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by Ruaraidh Gilmour
07 July 2023
Ben Macpherson's Political Spin

Ben Macpherson in the Scottish Parliament | Alamy

Ben Macpherson's Political Spin

What was the first record you ever bought? 

I didn’t buy it myself, but my father bought me Chuck Berry’s Greatest Hits. And that was already quite dated in the 1990s, but a true rock’n’roll great and it gave me the taste for that genre of music, but also the quality of music made by musicians and those of previous decades.

We went to see him about a year or so later in the Usher Hall, which was the first concert I ever went to, so that was special. 

What record will always get you on the dance floor?  

There are a few. I really like Love Generation by Bob Sinclair and World Hold On and any of the remixes of that. I remember when I was travelling this guy said Bob Marley was for our parent’s generation and Bob Sinclair for ours – it’s always stuck with me. 

I also like Wake Me Up by Avicii, and recently I have found an appreciation for Best of My Love by the Emotions.  

I used to work in one of the first trendy bars in Edinburgh that emerged called Bar 38 and then I worked in one of the nightclubs Lulu, so I have quite an appreciation for music that gets folk on the dance floor. 

What is your karaoke song? 

There are two really. The safe one is I Gotta Feeling by the Black Eyed Peas, which gets the night going and the one that I try to attempt is Livin’ on a Prayer by Bon Jovi, but it doesn’t really go very well.  

What songs would you like to be played at your funeral? 

It’s not one I have given a huge amount of thought to. People want to be able to reflect and remember but also feel good about the life lived and celebrate. Two songs that I think would be good for that are The Good Will Out by Embrace, and there is a piece of music by Pink Floyd called Side Two, Part Four: Anisina. I love guitar solos and I love saxophone solos, and it has got both.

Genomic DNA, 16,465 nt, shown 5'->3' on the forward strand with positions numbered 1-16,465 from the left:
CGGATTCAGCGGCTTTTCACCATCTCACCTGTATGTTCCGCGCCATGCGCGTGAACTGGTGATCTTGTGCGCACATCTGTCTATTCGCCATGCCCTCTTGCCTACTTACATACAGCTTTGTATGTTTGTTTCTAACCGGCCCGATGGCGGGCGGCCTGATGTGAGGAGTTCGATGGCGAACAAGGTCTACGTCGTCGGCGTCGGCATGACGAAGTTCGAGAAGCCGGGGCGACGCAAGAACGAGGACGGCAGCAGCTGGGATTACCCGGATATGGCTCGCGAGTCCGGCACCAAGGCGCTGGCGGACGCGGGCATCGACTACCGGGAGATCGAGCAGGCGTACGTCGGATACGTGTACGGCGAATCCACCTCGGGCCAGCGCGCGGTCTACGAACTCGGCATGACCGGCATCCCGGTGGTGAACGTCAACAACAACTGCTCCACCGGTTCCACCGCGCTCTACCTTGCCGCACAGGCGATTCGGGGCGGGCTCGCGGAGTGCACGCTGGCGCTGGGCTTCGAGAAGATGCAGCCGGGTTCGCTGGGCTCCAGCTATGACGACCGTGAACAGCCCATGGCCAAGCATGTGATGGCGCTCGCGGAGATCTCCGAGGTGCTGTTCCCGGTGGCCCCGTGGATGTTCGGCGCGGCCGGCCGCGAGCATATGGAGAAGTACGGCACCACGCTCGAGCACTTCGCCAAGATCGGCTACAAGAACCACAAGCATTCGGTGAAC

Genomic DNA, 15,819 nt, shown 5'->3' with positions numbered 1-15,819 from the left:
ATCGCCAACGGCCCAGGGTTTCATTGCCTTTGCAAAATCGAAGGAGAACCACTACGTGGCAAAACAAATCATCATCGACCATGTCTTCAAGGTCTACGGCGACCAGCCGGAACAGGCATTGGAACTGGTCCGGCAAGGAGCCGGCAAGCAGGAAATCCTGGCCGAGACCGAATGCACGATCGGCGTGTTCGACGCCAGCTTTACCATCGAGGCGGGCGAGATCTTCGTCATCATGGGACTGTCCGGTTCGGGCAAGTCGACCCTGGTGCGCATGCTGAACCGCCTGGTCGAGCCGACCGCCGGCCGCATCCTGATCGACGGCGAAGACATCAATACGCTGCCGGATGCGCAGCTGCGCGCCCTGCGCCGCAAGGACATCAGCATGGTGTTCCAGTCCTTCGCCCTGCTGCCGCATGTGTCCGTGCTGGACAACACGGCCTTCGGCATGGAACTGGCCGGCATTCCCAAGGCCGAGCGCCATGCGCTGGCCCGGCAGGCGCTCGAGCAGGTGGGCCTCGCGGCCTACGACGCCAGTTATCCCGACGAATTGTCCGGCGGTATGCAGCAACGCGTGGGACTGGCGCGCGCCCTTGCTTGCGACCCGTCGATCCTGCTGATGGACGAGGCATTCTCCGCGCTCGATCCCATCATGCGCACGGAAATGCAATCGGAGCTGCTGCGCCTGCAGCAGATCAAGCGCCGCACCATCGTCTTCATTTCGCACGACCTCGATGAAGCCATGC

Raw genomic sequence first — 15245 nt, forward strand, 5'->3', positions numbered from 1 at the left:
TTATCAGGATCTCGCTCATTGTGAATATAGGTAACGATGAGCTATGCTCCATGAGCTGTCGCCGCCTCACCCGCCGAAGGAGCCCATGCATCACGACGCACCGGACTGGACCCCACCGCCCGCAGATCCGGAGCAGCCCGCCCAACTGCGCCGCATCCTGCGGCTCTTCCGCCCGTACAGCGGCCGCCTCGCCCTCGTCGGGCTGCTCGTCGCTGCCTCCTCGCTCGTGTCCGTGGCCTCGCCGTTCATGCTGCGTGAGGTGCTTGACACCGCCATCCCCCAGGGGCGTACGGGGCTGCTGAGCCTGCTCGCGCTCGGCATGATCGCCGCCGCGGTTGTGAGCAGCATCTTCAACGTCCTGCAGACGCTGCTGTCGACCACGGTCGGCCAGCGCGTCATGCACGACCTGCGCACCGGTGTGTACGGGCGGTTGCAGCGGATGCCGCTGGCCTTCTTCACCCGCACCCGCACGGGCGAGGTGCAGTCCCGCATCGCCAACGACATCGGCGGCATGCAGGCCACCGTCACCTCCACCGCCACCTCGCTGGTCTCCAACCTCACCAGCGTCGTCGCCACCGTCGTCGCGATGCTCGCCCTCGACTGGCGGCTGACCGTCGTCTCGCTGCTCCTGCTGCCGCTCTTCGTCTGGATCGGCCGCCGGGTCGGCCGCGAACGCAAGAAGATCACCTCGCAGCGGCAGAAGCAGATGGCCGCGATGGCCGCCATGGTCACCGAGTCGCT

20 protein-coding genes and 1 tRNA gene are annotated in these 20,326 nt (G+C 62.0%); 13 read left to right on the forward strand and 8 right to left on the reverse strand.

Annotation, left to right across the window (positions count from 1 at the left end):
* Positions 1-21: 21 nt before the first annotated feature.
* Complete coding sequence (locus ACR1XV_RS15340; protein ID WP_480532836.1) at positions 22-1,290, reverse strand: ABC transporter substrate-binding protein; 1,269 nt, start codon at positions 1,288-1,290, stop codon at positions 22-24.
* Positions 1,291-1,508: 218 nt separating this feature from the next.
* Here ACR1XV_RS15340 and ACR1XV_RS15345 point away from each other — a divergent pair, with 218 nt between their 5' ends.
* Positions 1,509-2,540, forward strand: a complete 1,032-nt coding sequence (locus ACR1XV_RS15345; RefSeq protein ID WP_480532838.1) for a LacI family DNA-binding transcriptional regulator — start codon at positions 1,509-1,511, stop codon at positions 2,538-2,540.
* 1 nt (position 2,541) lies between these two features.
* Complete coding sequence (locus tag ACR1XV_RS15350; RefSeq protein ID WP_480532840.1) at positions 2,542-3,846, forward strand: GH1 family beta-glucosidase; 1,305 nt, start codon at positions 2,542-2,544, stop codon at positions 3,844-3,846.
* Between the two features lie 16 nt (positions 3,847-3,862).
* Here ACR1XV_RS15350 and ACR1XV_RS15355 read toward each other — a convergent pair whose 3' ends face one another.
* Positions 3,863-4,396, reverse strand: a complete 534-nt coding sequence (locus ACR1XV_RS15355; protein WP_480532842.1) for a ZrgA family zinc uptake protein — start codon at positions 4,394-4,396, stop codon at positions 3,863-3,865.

What songs or music makes you emotional? 

Songs that I find reflective and beautiful are Starlit by Thomas Newman, which is from the film Passengers, which has brought a tear to my eye on certain occasions, Autumn Leaves by Paolo Nutini, Vienna by Billy Joel, and Hard Times Come Again No More (particularly the version by The Chieftains and Paolo Nutini).

What music do you associate with your childhood? 

Queen, Bon Jovi, Oasis, and U2 are the four bands that I would associate with my childhood. My friends and I really liked those bands. Actually, add Paul Simon to that too.

Is there a record that you hate but you can’t get it out of your head? 

It’s not regular but there is a song that really makes me laugh in Holyrood, it’s I Like to Move It by, you know how members will go ‘formally moved’, every time someone says that I hear it.  

Is there a record that you are embarrassed to own? 

I’ll confess that I have got a Spotify playlist called Ultra Cheese and nobody else listens to it apart from me, occasionally.  

Who was the last artist you went to see and who did you go with? 

Last year I went to see Paolo Nutini in Glasgow in December at the Hydro. And unfortunately, my friend was ill. So, I ended up watching him by myself. But Paolo Nutini is an artist that I admire hugely, and I really love his music and the album These Streets is very meaningful to me. So, to stand there on my own and just take it all in was fine – I didn’t feel alone.  

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